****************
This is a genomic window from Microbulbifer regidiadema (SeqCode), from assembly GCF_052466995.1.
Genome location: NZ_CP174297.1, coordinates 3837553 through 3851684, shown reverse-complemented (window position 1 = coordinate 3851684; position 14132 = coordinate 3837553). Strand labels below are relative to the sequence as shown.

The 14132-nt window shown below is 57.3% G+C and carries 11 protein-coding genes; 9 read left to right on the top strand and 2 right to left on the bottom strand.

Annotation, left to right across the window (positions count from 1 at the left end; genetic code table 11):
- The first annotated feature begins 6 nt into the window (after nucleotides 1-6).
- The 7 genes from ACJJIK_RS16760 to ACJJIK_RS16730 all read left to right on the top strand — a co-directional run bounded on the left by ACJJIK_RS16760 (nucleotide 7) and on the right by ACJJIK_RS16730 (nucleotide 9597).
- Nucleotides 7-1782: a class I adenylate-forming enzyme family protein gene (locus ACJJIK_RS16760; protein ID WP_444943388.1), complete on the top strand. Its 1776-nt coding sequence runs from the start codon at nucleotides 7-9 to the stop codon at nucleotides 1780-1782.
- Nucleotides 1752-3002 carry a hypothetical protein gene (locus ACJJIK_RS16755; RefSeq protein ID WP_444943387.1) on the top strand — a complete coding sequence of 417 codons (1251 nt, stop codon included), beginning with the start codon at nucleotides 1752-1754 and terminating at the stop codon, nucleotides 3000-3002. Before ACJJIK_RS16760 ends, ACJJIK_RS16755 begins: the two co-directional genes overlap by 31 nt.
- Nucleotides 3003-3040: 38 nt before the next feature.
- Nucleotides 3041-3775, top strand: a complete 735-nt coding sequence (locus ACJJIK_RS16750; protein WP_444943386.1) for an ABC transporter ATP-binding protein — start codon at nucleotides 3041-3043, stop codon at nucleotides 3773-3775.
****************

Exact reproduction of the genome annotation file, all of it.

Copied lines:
This is a genomic window from Microbulbifer regidiadema (SeqCode), from assembly GCF_052466995.1.
Genome location: NZ_CP174297.1, coordinates 3837553 through 3851684, shown reverse-complemented (window position 1 = coordinate 3851684; position 14132 = coordinate 3837553). Strand labels below are relative to the sequence as shown.

The 14132-nt window shown below is 57.3% G+C and carries 11 protein-coding genes; 9 read left to right on the top strand and 2 right to left on the bottom strand.

Annotation, left to right across the window (positions count from 1 at the left end; genetic code table 11):
- The first annotated feature begins 6 nt into the window (after nucleotides 1-6).
- The 7 genes from ACJJIK_RS16760 to ACJJIK_RS16730 all read left to right on the top strand — a co-directional run bounded on the left by ACJJIK_RS16760 (nucleotide 7) and on the right by ACJJIK_RS16730 (nucleotide 9597).
- Nucleotides 7-1782: a class I adenylate-forming enzyme family protein gene (locus ACJJIK_RS16760; protein ID WP_444943388.1), complete on the top strand. Its 1776-nt coding sequence runs from the start codon at nucleotides 7-9 to the stop codon at nucleotides 1780-1782.
- Nucleotides 1752-3002 carry a hypothetical protein gene (locus ACJJIK_RS16755; RefSeq protein ID WP_444943387.1) on the top strand — a complete coding sequence of 417 codons (1251 nt, stop codon included), beginning with the start codon at nucleotides 1752-1754 and terminating at the stop codon, nucleotides 3000-3002. Before ACJJIK_RS16760 ends, ACJJIK_RS16755 begins: the two co-directional genes overlap by 31 nt.
- Nucleotides 3003-3040: 38 nt before the next feature.
- Nucleotides 3041-3775, top strand: a complete 735-nt coding sequence (locus ACJJIK_RS16750; protein WP_444943386.1) for an ABC transporter ATP-binding protein — start codon at nucleotides 3041-3043, stop codon at nucleotides 3773-3775.